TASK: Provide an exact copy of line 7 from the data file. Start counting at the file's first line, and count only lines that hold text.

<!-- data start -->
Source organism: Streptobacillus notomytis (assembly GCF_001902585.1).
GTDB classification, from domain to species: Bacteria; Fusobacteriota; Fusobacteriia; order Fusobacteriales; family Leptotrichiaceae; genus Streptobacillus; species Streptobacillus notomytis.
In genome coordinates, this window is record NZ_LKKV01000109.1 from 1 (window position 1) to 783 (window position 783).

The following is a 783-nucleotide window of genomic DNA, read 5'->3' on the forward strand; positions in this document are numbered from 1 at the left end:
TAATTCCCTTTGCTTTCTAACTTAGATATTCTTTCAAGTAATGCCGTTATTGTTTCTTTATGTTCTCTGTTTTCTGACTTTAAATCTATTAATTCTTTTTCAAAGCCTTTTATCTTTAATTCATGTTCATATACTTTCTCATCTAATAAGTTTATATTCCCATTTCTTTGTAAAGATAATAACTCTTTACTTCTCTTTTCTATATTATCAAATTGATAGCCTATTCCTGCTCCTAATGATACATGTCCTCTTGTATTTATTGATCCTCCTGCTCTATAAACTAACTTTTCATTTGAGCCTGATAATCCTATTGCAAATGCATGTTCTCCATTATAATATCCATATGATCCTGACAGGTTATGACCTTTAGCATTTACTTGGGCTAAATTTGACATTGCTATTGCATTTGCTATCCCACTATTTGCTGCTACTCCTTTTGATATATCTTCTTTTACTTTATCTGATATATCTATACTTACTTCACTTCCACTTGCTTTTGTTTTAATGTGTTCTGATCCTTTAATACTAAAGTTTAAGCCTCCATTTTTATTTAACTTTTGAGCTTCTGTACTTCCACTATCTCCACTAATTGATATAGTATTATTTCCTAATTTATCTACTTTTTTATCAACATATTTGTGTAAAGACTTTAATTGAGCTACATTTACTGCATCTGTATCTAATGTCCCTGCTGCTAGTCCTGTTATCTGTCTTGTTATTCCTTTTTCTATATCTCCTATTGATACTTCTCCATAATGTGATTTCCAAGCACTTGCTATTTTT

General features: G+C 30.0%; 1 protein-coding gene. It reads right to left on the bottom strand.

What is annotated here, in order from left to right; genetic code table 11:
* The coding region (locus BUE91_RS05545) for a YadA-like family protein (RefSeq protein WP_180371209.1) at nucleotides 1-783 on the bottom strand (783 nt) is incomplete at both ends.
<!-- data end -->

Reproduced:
What is annotated here, in order from left to right; genetic code table 11: